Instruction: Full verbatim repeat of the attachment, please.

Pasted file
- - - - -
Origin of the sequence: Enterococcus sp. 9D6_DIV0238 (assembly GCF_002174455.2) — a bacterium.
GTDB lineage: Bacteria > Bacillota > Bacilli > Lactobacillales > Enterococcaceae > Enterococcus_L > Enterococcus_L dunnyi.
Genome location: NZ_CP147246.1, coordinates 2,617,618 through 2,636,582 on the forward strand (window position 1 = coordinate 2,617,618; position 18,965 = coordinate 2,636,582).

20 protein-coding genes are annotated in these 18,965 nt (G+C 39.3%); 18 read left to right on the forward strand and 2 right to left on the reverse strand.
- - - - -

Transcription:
Origin of the sequence: Enterococcus sp. 9D6_DIV0238 (assembly GCF_002174455.2) — a bacterium.
GTDB lineage: Bacteria > Bacillota > Bacilli > Lactobacillales > Enterococcaceae > Enterococcus_L > Enterococcus_L dunnyi.
Genome location: NZ_CP147246.1, coordinates 2,617,618 through 2,636,582 on the forward strand (window position 1 = coordinate 2,617,618; position 18,965 = coordinate 2,636,582).

20 protein-coding genes are annotated in these 18,965 nt (G+C 39.3%); 18 read left to right on the forward strand and 2 right to left on the reverse strand.